Many people have accused the DA, Cyrus Vance Jr., of treating DSK improperly. The heart of the accusation seems to be that he was arrested and jailed, which are the things one hopes will be done to men accused of violent sex crimes. His bail was fairly high, which is what one hopes will happen when the men so accused are wealthy and politically connected citizens of a nation with which one has no extradition treaty.
Joe Nocera gives a straightforward and convincing defense of Vance in his Times column. Here's the meat of it:
For the life of me, though, I can’t see what Vance did wrong. Quite the contrary. The woman alleged rape, for crying out loud, which was backed up by physical (and other) evidence. She had no criminal record. Her employer vouched for her. The quick decision to indict made a lot of sense, both for legal and practical reasons. Then, as the victim’s credibility crumbled, Vance didn’t try to pretend that he still had a slam dunk, something far too many prosecutors do. He acknowledged the problems.
We happen to have seen it in the print edition, but then out of curiosity we went online to read the comments, especially by those whom Nocera did not manage to convince.
Perhaps it is our perfervid imagination, but it seems to us that, if one reads just a little bit between the lines, a picture emerges. They seem like apologists for wealth and power, the sort of people who vote with the majority on recent Supreme Court decisions. One DSK defender argues that the banker was "assumed guilty and suffered extreme social and financial punishment" even though he had not been put on trial. This is, of course, nonsense. He was treated like the suspect in a violent crime, which is not at all pretty. Social and financial consequences are not the DA's responsibility; talk to the World Bank about hiring a new boss while the old one was ... unavailable.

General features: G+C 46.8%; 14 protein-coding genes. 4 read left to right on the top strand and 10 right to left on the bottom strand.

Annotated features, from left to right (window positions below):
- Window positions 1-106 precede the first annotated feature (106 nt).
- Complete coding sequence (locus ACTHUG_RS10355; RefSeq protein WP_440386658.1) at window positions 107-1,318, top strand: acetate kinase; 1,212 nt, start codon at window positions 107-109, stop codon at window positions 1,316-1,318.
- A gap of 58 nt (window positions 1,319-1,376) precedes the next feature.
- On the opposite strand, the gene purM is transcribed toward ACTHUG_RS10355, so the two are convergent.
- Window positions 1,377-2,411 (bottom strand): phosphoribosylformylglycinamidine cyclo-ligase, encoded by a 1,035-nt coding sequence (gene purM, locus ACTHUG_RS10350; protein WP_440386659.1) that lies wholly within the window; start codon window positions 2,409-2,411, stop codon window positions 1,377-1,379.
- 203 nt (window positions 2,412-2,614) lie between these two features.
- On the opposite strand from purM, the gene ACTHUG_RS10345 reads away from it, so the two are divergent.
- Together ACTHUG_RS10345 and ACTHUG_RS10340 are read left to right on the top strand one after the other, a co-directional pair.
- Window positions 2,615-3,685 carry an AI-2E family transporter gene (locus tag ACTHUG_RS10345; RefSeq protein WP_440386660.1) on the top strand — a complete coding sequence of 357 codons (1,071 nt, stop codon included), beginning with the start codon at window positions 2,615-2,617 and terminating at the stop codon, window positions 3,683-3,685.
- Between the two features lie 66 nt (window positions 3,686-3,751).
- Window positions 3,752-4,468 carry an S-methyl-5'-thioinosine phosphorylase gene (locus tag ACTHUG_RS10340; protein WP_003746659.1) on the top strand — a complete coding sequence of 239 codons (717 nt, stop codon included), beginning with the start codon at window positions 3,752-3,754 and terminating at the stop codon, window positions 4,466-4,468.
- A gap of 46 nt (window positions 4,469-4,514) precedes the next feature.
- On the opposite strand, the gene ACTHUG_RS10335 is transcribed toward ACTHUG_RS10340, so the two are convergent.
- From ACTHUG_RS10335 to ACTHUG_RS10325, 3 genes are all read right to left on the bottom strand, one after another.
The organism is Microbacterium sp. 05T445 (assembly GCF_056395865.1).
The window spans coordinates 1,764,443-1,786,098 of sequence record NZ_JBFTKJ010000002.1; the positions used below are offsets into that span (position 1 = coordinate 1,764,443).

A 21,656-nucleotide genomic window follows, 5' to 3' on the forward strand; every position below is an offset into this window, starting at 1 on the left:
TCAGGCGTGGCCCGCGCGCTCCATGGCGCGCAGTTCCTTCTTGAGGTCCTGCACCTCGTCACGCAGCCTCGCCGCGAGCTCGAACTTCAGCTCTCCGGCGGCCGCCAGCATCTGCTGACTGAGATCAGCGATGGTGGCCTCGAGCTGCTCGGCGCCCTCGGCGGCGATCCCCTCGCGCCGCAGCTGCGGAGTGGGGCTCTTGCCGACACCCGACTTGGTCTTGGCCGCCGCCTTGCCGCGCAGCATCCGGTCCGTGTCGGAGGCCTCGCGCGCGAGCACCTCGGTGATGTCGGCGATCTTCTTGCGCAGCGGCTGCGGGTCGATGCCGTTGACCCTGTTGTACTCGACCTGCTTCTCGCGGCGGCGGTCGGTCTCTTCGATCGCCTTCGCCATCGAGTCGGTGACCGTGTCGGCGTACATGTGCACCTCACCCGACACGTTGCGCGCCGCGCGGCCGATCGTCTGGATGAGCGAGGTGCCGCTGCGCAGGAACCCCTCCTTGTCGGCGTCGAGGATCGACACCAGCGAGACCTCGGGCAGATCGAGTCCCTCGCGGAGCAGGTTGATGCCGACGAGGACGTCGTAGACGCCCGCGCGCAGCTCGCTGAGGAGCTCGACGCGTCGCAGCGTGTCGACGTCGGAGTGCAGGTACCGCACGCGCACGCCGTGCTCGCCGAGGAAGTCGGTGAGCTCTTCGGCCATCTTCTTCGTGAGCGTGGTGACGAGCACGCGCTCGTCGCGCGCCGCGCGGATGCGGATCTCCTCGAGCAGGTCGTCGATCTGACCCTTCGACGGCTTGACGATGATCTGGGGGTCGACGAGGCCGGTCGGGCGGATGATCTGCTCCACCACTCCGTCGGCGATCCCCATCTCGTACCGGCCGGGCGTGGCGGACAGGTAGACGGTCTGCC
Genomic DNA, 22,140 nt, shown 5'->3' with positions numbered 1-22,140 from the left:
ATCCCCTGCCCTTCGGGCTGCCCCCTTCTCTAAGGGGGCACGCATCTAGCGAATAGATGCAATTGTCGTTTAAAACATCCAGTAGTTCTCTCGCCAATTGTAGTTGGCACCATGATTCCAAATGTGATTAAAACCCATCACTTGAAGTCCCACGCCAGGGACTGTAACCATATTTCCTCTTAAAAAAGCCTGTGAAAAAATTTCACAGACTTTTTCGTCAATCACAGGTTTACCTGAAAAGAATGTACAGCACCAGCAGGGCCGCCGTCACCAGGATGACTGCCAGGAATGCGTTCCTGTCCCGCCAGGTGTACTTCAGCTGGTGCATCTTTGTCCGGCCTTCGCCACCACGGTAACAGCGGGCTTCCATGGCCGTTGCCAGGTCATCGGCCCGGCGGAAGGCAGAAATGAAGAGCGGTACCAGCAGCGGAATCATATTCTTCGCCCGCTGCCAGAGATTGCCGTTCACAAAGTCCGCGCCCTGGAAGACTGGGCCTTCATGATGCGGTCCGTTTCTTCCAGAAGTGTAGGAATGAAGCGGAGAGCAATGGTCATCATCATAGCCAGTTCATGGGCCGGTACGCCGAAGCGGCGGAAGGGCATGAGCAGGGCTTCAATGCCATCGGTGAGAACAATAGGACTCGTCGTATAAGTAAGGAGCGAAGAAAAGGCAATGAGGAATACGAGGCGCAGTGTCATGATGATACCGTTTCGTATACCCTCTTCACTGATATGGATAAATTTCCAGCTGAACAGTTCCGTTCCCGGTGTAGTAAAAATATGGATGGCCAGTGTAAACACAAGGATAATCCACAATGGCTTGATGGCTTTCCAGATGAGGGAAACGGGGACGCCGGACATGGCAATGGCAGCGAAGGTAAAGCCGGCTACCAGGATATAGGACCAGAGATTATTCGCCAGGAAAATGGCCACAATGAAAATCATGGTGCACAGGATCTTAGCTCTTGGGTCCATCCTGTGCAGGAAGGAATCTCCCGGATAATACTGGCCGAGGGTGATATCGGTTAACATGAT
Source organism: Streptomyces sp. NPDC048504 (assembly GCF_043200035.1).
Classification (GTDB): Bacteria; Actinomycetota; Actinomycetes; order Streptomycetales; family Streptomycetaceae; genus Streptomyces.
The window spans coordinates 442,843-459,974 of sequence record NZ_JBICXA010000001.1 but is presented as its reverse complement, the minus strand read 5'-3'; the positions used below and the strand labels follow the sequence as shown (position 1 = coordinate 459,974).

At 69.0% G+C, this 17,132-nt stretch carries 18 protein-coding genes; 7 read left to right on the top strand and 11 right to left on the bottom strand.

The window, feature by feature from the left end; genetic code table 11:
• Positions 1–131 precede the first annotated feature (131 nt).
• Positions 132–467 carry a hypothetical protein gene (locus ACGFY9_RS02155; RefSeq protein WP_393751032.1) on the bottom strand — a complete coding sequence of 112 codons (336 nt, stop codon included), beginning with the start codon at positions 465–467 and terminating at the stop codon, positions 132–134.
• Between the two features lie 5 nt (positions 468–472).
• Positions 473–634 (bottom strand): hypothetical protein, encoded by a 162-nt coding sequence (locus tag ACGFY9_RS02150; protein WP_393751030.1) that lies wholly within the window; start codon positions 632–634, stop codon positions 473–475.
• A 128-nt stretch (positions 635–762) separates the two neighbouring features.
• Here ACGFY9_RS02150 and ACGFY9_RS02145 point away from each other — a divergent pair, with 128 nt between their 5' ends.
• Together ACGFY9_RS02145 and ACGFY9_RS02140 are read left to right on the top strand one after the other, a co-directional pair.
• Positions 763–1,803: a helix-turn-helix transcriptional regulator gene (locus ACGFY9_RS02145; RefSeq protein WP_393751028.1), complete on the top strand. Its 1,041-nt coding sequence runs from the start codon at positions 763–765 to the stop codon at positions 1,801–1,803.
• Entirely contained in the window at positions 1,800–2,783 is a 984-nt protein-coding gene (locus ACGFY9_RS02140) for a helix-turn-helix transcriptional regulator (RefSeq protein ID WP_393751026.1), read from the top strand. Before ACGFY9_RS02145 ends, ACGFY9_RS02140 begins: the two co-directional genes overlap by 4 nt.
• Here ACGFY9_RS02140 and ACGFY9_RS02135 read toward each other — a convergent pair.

Now, we have hinted before and hereby hint again that we do, in the depths of our conspiratorially-minded, thriller-reading heart, nourish grave suspicion that l'affaire Strauss-Kahn may have been a political hit by Sarkozy, or even by the Greeks, seeking respectively to eliminate a rival or secure softer bailout terms. Such things do happen.
But until the chambermaid writes a tell-all with the lines "and then the man known only as Stavros handed me a condom, a cellphone and a briefcase full of cash," it seems impossible to be sure. Still, given what we do know about DSK personally, and powerful men in general, it seems entirely possible that, as Nocera writes, "something very bad happened in that hotel room."
What interests us, really, is the rush to defend him, by Bernard-Henri Levy and all the anonymous Times commenters -- not to mention the Post, which was quick to claim that the maid had worked as a prostitute (as if prostitutes never got raped). All told, it reminds us what we wrote about Richard Dawkins in our last post: that there is a phalanx driven to rage by the prospect that any man may not be able to seek out sex with any woman at any time.
In effect, the vitriol Dawkins sprayed at Skept-Chick seems to come from the same place that the outrage on behalf of DSK does. It is the howl of the old and privileged, unable to bear the thought of losing even the slightest bit of what they have so long enjoyed.